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Judas Priest - Screaming for Vengeance

And this time we are interested in starting with the question.

What is your favorite "Judas Priest" album?

We assume we will hear a wide variety of examples.

Veteran fans will probably mention "Sad Wings of Destiny." It is likely that the classic album "British Steel", which was responsible for the band's breakthrough, will be among the choices, and of course "Painkiller", which was their comeback into Speed Metal, will also star among the answers.

But we are willing to bet that for most of you "Screaming for Vengeance", released on July 17, 1982, will star in the band's favorite album list.

It's the band's best-selling album to date, with sales of over five million copies in the US alone. The band manages to do this even though it is much less "accessible" and commercial than the breakthrough album "British Steel" which came out two years earlier and much less radio-friendly than the melodic "Point Of Entry" that came after it.

After the relative success of "British Steel", the band was confident enough to go with its ambitions and less with what the record company demanded. The result was a faster, heavier, more aggressive album than its predecessors.

This album is considered one of the best of the band. The album that completed it's big breakthrough into the US.

Undoubtedly, this album's amazing result can be attributed to the cohesive and professional lineup that recorded it. This is the third consecutive album recorded without changing the lineup. Eventually it will also turn out to be the band's most stable lineup - its most classic and successful one.

This formidable band has managed to produce an accurate formula that maintains a balance between the biting power of heavy metal and relatively catchy and accessible songs, a formula that has finally established the band's status as one of the great bands in Heavy Metal.

From the instrumental opening of "The" Hellion" which connects to "Electric Eye" which is influenced by Orwell's book" 1984 ", it can be understood that we are dealing with something completely different from what the band has created so far. An unprecedented metal attack led by Tipton and K.K.'s dual guitar and Halford's powerful singing.

The attack continues with the rolling thunder drums of Dave Holland that lift us to the clouds with "Riding on the Wind". Bleeding from the metal attack we slow down a bit with the more catchy "Bloodstone", in which the pair of guitarists allow themselves to go back a bit to give more expression to Halford with an amazing vocal performance. It is followed by the melodic "Take (These Chains)", in which the band first uses the writing skills of musician Bob Halligan Jr., with whom the band and Halford will also collaborate in the future. "Pain and Pleasure" seals the first side of the vinyl and turns out to be probably the "weakest" song on the album, with a slow and tired pace that doesn't require even a drop of effort from Halford.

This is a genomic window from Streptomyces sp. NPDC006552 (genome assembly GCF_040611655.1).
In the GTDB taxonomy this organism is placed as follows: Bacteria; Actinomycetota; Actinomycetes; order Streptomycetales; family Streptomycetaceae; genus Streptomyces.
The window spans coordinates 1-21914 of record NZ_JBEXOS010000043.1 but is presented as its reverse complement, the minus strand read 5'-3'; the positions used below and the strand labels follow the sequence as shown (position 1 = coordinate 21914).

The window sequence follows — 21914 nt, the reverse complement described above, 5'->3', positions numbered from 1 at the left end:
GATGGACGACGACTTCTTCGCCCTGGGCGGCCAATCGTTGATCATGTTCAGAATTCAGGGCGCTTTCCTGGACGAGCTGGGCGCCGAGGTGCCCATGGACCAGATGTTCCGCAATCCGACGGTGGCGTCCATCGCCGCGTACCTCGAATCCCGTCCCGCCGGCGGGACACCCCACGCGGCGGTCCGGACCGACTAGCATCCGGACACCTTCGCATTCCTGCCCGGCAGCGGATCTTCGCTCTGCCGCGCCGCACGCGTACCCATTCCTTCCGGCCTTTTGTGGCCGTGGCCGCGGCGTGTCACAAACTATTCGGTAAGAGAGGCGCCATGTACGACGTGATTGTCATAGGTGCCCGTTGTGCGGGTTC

The other side of the vinyl opens with the fast speed metal of the theme song "Screaming for Vengeance", which connects us with the anthemic hit "You've Got Another Thing Comin" which became one of the most sought-after songs in the band's performances. "Fever" holds the title of the album's longest song, a dynamic and complex track relative to the rest of the album. The album ends with "Devil's Child", whose riff is so beautiful that it was "borrowed" a year later by "Dio" in the song "Caught in the Middle".

"Screaming for Vengeance" is an excellent album, even amazing! It left a real mark on the metal world of the 1980s. The formula the band used on this album proved so good that "Judas" will use it on the next album "Defenders of the Faith", which will be released two years later.

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